Each day and night, monitors from the Organization for Security and Cooperation in Europe (OSCE) keep watch on Russia’s side of the country’s border with Ukraine. The monitors—nineteen in total (yes, nineteen)—have a mandate to observe what happens at the Russian checkpoints of Donetsk (not to be confused with the Ukrainian city of Donetsk) and Gukovo.
That mandate began in July 2014 and should have had more importance. Indeed, it should even have been strengthened after the Minsk II ceasefire accord reached in February 2015 by French, German, Russian, and Ukrainian leaders. But it wasn’t.
The aim of the ceasefire deal was to end the fighting in eastern Ukraine between pro-Russian rebels and Ukraine’s armed forces. While the fighting has certainly subsided, facts on the ground have been firmly established in parts of eastern Ukraine where pro-Russian forces hold sway.
The OSCE monitors have no illusions about the difficulties in implementing the ceasefire. Indeed, the monitors are so hindered in almost everything they do that they have no idea what and who crosses over from Russia to Ukraine each day.
What they do know is that weapons and soldiers from Russia can and do easily cross into Ukraine, where they can then supply the rebel-held areas of Donetsk and Luhansk in eastern Ukraine. That is the assessment of OSCE diplomats who are familiar with the Russian crossing points and who spoke to Carnegie Europe on condition of anonymity.
The nineteen monitors, who take it in turns to observe in pairs over a twenty-four-hour stretch, keep watch over a mere 20 meters (66 feet) of land that divides the entry and exit points of the Russian frontier crossings at Donetsk and Gukovo.
In theory, that should give the monitors plenty of opportunity to see exactly what is taking place. In practice, they can see. But that is all. What they see does not always reflect the reality. “We don’t have any law enforcement capabilities,” an OSCE diplomat said. “We cannot inspect.”
According to another OSCE diplomat, since the end of February 2015, almost every day about 100 men, and some women, dressed in camouflage have entered Ukraine through these border crossings. “Some have told us they are volunteer fighters,” the diplomat said. “They all carry rucksacks. And they carry weapons, but nonlethal ones.” How many volunteers cross the other border points is anyone’s guess.
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Then there are the many civilians who cross too. The OSCE has no idea if any of them are volunteers. What the organization does know is that from July 2014 until the end of February 2015, some 2 million civilians have gone back and forth, many seeking refuge in Russia but returning to Ukraine once it was safe to do so.
Just as the OSCE is powerless in stopping fighters from entering Ukraine, so too they are powerless in inspecting the so-called humanitarian aid lorries. “We simply don’t have full freedom to check them,” the diplomat explained.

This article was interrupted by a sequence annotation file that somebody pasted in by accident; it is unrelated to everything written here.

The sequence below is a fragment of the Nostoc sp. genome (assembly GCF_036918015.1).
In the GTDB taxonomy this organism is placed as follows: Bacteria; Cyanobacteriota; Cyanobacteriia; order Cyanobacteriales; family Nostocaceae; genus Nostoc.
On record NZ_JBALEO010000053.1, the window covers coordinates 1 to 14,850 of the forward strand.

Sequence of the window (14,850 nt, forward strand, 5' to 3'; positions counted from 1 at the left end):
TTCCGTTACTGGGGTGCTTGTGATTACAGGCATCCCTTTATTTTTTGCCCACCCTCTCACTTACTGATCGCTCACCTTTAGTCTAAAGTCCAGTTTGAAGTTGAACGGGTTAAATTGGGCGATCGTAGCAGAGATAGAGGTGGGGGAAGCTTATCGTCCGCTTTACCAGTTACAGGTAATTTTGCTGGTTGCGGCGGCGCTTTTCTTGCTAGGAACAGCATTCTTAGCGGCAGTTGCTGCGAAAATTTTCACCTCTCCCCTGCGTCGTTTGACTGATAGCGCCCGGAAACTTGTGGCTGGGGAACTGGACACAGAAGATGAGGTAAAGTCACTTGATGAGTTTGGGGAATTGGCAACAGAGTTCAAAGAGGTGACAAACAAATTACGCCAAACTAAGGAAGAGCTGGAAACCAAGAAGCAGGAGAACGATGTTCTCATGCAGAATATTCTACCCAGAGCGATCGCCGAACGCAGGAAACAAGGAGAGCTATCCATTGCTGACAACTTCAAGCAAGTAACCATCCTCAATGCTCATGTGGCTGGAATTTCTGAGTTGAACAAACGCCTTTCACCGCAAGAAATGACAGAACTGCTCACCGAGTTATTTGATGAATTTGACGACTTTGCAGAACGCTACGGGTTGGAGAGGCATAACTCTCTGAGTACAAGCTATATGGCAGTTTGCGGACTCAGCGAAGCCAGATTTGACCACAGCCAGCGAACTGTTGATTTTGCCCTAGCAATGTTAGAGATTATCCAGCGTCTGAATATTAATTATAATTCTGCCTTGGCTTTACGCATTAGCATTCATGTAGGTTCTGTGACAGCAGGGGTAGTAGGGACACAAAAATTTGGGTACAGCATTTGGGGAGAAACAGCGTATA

That’s an understatement. On any given day, if a truck crosses, the monitors can “check” it. “The trucks are visually checked by opening their back doors. You look at what you see. You can’t climb into the truck. This is not an inspection. It takes less than a minute,” he added.
There are special X-ray systems in which a truck drives through an open-ended container that can scan the vehicle’s contents. “The Russians don’t allow that,” the diplomat said. “So we have no idea what’s in any of the trucks.”
Things aren’t much better for the team of OSCE monitors who are supposed to observe the ceasefire on the Ukrainian side of the border. They are not allowed to approach those parts of the frontier held by the rebels.
And even if they want to observe what is happening along the ceasefire lines, they have to ask permission or are escorted by the rebels. There is no scope for spontaneity. Besides, it is still dangerous. The daily report issued on April 27 by the OSCE’s Special Monitoring Mission to Ukraine makes for grim reading. It described how the area around Ukraine’s Donetsk airport had “seriously deteriorated.”
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Some 550 explosions were heard near Donetsk. “Approximately 90% of all the explosions were caused by 120mm mortar and heavy artillery rounds. The number of violations in this area has increased sharply compared to the violations recorded in the previous days,” according to the report. And the village of Sakhanka, just 24 kilometers (15 miles) east of Mariupol, a strategic city still under Ukrainian control, was shelled on April 25.
This upsurge of fighting may be a prelude to the seventieth anniversary of the end of World War Two, which will be celebrated with a huge military parade in Moscow on May 9. Whatever the outcome, the OSCE monitors know what they cannot do. And even if they called for a more robust mandate, they would never obtain it. It would be vetoed by one of the organization’s 57 members—Russia.